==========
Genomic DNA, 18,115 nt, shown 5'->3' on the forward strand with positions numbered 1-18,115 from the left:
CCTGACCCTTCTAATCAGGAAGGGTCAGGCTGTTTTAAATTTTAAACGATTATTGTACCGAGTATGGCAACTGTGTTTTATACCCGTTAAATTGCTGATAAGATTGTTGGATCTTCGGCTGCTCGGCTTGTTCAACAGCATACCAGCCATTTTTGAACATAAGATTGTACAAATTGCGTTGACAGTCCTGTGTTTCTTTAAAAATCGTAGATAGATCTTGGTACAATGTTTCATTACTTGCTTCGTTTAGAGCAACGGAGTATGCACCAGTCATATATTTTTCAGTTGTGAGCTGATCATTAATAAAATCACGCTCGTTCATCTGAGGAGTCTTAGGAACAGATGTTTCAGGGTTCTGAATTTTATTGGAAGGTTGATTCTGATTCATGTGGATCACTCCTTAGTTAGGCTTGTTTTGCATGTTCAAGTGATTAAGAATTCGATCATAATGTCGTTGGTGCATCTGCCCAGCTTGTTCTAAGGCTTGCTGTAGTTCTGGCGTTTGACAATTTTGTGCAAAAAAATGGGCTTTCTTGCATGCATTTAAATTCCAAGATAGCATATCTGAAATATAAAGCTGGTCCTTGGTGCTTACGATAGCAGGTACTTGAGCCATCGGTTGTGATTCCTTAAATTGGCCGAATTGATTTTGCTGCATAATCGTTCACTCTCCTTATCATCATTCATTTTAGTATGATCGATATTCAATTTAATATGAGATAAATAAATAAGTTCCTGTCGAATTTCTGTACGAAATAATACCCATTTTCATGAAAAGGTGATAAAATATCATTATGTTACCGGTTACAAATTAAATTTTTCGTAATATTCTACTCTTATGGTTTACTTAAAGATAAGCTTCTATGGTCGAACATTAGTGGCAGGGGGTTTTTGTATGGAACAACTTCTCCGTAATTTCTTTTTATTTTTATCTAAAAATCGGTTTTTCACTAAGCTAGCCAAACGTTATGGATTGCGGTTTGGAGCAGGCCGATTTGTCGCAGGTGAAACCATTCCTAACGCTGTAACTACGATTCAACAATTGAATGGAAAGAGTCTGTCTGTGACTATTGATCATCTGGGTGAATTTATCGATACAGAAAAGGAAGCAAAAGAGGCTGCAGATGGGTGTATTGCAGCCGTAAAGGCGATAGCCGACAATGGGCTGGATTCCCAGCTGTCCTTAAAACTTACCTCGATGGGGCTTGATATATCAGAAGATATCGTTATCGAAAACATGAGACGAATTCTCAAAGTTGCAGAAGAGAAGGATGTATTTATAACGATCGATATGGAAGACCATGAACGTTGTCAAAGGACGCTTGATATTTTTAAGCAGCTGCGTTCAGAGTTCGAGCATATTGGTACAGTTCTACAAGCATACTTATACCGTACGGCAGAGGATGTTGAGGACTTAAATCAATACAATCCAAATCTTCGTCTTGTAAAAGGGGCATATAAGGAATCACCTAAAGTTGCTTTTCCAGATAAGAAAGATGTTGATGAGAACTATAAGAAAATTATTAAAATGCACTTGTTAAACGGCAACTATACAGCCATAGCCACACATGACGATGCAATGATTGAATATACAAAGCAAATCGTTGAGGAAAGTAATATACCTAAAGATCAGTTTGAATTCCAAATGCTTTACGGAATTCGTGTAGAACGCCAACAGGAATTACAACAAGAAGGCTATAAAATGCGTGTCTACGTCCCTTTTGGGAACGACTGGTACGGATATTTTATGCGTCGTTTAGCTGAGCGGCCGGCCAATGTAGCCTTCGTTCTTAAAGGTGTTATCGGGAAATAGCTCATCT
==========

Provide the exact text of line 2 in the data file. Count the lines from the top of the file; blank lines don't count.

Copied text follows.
CCTGACCCTTCTAATCAGGAAGGGTCAGGCTGTTTTAAATTTTAAACGATTATTGTACCGAGTATGGCAACTGTGTTTTATACCCGTTAAATTGCTGATAAGATTGTTGGATCTTCGGCTGCTCGGCTTGTTCAACAGCATACCAGCCATTTTTGAACATAAGATTGTACAAATTGCGTTGACAGTCCTGTGTTTCTTTAAAAATCGTAGATAGATCTTGGTACAATGTTTCATTACTTGCTTCGTTTAGAGCAACGGAGTATGCACCAGTCATATATTTTTCAGTTGTGAGCTGATCATTAATAAAATCACGCTCGTTCATCTGAGGAGTCTTAGGAACAGATGTTTCAGGGTTCTGAATTTTATTGGAAGGTTGATTCTGATTCATGTGGATCACTCCTTAGTTAGGCTTGTTTTGCATGTTCAAGTGATTAAGAATTCGATCATAATGTCGTTGGTGCATCTGCCCAGCTTGTTCTAAGGCTTGCTGTAGTTCTGGCGTTTGACAATTTTGTGCAAAAAAATGGGCTTTCTTGCATGCATTTAAATTCCAAGATAGCATATCTGAAATATAAAGCTGGTCCTTGGTGCTTACGATAGCAGGTACTTGAGCCATCGGTTGTGATTCCTTAAATTGGCCGAATTGATTTTGCTGCATAATCGTTCACTCTCCTTATCATCATTCATTTTAGTATGATCGATATTCAATTTAATATGAGATAAATAAATAAGTTCCTGTCGAATTTCTGTACGAAATAATACCCATTTTCATGAAAAGGTGATAAAATATCATTATGTTACCGGTTACAAATTAAATTTTTCGTAATATTCTACTCTTATGGTTTACTTAAAGATAAGCTTCTATGGTCGAACATTAGTGGCAGGGGGTTTTTGTATGGAACAACTTCTCCGTAATTTCTTTTTATTTTTATCTAAAAATCGGTTTTTCACTAAGCTAGCCAAACGTTATGGATTGCGGTTTGGAGCAGGCCGATTTGTCGCAGGTGAAACCATTCCTAACGCTGTAACTACGATTCAACAATTGAATGGAAAGAGTCTGTCTGTGACTATTGATCATCTGGGTGAATTTATCGATACAGAAAAGGAAGCAAAAGAGGCTGCAGATGGGTGTATTGCAGCCGTAAAGGCGATAGCCGACAATGGGCTGGATTCCCAGCTGTCCTTAAAACTTACCTCGATGGGGCTTGATATATCAGAAGATATCGTTATCGAAAACATGAGACGAATTCTCAAAGTTGCAGAAGAGAAGGATGTATTTATAACGATCGATATGGAAGACCATGAACGTTGTCAAAGGACGCTTGATATTTTTAAGCAGCTGCGTTCAGAGTTCGAGCATATTGGTACAGTTCTACAAGCATACTTATACCGTACGGCAGAGGATGTTGAGGACTTAAATCAATACAATCCAAATCTTCGTCTTGTAAAAGGGGCATATAAGGAATCACCTAAAGTTGCTTTTCCAGATAAGAAAGATGTTGATGAGAACTATAAGAAAATTATTAAAATGCACTTGTTAAACGGCAACTATACAGCCATAGCCACACATGACGATGCAATGATTGAATATACAAAGCAAATCGTTGAGGAAAGTAATATACCTAAAGATCAGTTTGAATTCCAAATGCTTTACGGAATTCGTGTAGAACGCCAACAGGAATTACAACAAGAAGGCTATAAAATGCGTGTCTACGTCCCTTTTGGGAACGACTGGTACGGATATTTTATGCGTCGTTTAGCTGAGCGGCCGGCCAATGTAGCCTTCGTTCTTAAAGGTGTTATCGGGAAATAGCTCATCT